Good luck!
     
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  3. Norma Smith

    Norma Smith
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    1. Virginia

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    Thank you for this thoughtful and informative reply, Gordon. This is great. What are Alexander Technique/Feldenkrais? Can you point me to a book/paper on these? I didn't go into my history too much, but yes, I have already been working on form with my doctor for the past year and a half, and it has improved tremendously. Cadence work and correcting imbalances have been a big component, and I'm running upright without a heel strike. I am ready to take two years to transition if that's what it takes (or longer). I'm about to start writing my dissertation, so it's a perfect time to spend less time putting in mileage and more time working on strength and balance. I'm also ready for surgery if need be (most likely on the meniscus problem), so I've wrapped my head around that too. The only reason I'm waiting until after the race is that it's the first time I will race with my son, so there's some mushy mom stuff motivating me :) However, I love the advice of having an activity ready to go. Can I walk and hike or are these too similar to running? Thank you for realigning my expectations! Patience will be my new mantra.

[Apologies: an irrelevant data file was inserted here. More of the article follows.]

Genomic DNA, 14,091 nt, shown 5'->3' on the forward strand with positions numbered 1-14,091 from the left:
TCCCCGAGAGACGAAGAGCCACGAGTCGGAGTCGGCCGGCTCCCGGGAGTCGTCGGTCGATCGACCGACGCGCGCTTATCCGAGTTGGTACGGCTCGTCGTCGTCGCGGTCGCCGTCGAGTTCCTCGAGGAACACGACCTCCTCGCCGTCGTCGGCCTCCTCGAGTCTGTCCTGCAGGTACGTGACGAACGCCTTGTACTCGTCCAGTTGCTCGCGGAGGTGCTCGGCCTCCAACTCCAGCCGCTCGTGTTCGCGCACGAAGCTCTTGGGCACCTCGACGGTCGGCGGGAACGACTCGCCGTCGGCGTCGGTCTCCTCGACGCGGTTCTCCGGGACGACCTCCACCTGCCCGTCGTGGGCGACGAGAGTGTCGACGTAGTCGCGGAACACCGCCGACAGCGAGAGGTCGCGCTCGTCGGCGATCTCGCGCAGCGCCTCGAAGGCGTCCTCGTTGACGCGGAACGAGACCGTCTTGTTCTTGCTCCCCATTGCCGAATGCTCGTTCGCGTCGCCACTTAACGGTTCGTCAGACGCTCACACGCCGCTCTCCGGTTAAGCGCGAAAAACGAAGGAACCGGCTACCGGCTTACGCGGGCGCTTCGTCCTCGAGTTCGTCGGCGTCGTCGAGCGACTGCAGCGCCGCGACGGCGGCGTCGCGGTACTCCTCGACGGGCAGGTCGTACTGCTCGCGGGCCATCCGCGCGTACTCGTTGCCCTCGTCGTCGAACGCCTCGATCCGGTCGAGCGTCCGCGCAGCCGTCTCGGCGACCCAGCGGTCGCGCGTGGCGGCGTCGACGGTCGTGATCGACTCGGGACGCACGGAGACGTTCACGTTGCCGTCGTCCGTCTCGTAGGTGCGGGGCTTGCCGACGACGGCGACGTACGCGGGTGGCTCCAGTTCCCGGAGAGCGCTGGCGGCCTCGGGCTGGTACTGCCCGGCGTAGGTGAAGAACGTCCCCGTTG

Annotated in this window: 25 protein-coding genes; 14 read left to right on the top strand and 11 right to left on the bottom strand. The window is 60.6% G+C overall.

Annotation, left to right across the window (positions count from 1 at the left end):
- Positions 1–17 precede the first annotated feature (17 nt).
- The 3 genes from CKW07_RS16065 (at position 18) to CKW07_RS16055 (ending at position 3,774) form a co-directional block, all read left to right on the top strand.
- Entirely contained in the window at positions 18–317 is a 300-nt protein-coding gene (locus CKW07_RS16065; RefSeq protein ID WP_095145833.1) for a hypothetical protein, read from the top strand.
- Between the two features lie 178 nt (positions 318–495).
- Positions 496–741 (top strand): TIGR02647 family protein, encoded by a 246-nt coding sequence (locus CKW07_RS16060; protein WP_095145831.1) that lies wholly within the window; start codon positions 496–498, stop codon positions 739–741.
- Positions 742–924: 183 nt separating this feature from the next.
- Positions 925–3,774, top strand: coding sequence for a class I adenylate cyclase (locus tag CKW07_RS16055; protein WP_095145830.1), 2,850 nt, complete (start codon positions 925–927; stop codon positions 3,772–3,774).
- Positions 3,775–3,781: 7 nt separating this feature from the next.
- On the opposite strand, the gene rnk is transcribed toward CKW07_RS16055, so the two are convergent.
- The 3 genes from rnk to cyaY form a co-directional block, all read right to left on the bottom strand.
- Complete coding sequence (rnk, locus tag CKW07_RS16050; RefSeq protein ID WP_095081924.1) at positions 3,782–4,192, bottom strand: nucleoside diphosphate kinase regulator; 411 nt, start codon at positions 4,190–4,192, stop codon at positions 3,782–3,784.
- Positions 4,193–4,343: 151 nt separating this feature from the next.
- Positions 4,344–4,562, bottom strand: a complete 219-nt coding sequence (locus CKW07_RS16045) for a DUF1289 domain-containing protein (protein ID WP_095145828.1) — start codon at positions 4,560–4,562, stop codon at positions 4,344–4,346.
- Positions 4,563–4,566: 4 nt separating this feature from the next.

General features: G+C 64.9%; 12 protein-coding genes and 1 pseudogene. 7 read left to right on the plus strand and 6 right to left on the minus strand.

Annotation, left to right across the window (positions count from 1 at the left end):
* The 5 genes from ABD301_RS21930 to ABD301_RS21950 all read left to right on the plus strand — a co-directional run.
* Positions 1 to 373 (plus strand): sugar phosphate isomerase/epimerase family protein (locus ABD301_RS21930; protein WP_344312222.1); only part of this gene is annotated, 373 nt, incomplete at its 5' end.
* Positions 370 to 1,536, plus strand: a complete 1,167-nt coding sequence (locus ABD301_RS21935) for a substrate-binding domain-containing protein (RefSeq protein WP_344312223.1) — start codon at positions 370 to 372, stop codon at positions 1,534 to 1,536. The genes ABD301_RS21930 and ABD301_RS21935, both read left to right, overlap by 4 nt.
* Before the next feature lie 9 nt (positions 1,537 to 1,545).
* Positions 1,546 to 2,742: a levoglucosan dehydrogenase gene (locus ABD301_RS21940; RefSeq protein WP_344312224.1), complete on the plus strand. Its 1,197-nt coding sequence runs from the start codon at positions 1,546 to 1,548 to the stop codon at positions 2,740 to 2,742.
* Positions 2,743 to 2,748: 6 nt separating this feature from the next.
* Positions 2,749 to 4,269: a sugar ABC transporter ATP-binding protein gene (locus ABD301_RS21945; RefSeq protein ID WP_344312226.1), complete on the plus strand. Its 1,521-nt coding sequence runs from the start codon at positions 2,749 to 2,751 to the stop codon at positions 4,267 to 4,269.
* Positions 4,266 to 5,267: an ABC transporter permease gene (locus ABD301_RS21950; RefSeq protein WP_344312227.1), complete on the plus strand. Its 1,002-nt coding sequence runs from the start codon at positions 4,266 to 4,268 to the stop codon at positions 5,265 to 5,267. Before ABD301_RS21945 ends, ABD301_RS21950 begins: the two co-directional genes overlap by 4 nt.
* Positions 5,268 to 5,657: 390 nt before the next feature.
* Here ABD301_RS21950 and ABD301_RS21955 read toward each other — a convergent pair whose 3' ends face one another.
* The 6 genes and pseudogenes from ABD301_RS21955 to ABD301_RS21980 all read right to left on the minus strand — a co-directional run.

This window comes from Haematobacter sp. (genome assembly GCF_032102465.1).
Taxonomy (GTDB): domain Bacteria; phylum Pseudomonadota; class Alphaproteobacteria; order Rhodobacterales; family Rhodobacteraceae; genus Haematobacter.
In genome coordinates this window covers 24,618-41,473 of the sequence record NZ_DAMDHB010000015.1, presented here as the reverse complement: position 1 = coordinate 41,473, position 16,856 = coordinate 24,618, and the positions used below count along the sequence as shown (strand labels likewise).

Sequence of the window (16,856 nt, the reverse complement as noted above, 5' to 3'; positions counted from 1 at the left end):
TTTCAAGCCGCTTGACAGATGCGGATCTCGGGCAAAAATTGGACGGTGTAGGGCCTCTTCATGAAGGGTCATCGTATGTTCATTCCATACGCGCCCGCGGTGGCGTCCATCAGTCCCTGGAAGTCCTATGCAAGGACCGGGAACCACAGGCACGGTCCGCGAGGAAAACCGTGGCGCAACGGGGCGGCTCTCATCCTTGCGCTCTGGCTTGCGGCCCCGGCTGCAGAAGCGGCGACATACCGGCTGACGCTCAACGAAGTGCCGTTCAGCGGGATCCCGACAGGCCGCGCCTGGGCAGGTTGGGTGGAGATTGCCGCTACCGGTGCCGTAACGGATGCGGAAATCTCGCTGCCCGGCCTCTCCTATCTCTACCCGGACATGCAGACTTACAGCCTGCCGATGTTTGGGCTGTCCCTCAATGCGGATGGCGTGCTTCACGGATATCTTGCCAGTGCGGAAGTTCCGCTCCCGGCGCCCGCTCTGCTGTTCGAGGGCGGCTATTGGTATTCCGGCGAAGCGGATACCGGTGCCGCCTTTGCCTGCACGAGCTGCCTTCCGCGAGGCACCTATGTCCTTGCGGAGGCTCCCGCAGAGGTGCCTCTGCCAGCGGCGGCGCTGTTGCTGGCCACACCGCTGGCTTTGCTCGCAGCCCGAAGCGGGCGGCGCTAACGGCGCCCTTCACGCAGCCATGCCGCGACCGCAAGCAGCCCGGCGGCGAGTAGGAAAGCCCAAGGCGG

4. Barefoot TJ

    Barefoot TJ
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    Well, you look good for almost 50. Doggie is adorable!

    I would say that if you want to transition to barefoot running, then it's best to not transitional at all. Just stop running shod. Start running barefoot. That's the best way to learn how to run barefoot safely. I tried to transition from shoes to minimal to barefoot, and I got injured...badly. I'm still paying for it today.

    You'll need to just feel your way to see how your body (knees, etc.) handles it. Don't expect too much at first. It takes time to ramp up to where you were before. You just want to be sure you are paying attention to your footfalls and not overdoing anything.

    Good luck, and let us know how you're doing. :barefoot:
     
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  5. Tedlet

    Tedlet